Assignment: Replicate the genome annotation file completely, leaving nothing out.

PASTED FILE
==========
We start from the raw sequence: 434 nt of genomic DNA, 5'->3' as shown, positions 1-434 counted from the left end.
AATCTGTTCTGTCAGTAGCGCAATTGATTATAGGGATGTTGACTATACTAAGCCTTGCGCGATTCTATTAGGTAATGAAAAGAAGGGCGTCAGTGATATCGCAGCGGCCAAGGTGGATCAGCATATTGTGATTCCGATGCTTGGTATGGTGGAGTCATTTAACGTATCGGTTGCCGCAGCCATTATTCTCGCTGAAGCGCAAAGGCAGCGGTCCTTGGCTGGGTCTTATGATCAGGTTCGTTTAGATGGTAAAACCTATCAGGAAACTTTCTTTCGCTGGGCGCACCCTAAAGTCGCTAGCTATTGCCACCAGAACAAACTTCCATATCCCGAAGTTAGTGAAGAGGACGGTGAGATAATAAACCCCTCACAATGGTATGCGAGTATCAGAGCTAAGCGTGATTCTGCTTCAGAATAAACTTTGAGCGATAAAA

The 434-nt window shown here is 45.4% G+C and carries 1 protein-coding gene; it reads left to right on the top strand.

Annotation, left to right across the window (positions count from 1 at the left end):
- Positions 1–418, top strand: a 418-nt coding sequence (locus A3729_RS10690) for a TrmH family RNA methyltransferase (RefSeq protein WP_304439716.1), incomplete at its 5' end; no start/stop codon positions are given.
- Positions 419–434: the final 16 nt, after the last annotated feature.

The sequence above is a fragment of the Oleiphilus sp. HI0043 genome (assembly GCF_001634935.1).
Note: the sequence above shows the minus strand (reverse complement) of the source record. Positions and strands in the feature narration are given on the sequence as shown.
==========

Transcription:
We start from the raw sequence: 434 nt of genomic DNA, 5'->3' as shown, positions 1-434 counted from the left end.
AATCTGTTCTGTCAGTAGCGCAATTGATTATAGGGATGTTGACTATACTAAGCCTTGCGCGATTCTATTAGGTAATGAAAAGAAGGGCGTCAGTGATATCGCAGCGGCCAAGGTGGATCAGCATATTGTGATTCCGATGCTTGGTATGGTGGAGTCATTTAACGTATCGGTTGCCGCAGCCATTATTCTCGCTGAAGCGCAAAGGCAGCGGTCCTTGGCTGGGTCTTATGATCAGGTTCGTTTAGATGGTAAAACCTATCAGGAAACTTTCTTTCGCTGGGCGCACCCTAAAGTCGCTAGCTATTGCCACCAGAACAAACTTCCATATCCCGAAGTTAGTGAAGAGGACGGTGAGATAATAAACCCCTCACAATGGTATGCGAGTATCAGAGCTAAGCGTGATTCTGCTTCAGAATAAACTTTGAGCGATAAAA

The 434-nt window shown here is 45.4% G+C and carries 1 protein-coding gene; it reads left to right on the top strand.

Annotation, left to right across the window (positions count from 1 at the left end):
- Positions 1–418, top strand: a 418-nt coding sequence (locus A3729_RS10690) for a TrmH family RNA methyltransferase (RefSeq protein WP_304439716.1), incomplete at its 5' end; no start/stop codon positions are given.
- Positions 419–434: the final 16 nt, after the last annotated feature.

The sequence above is a fragment of the Oleiphilus sp. HI0043 genome (assembly GCF_001634935.1).
Note: the sequence above shows the minus strand (reverse complement) of the source record. Positions and strands in the feature narration are given on the sequence as shown.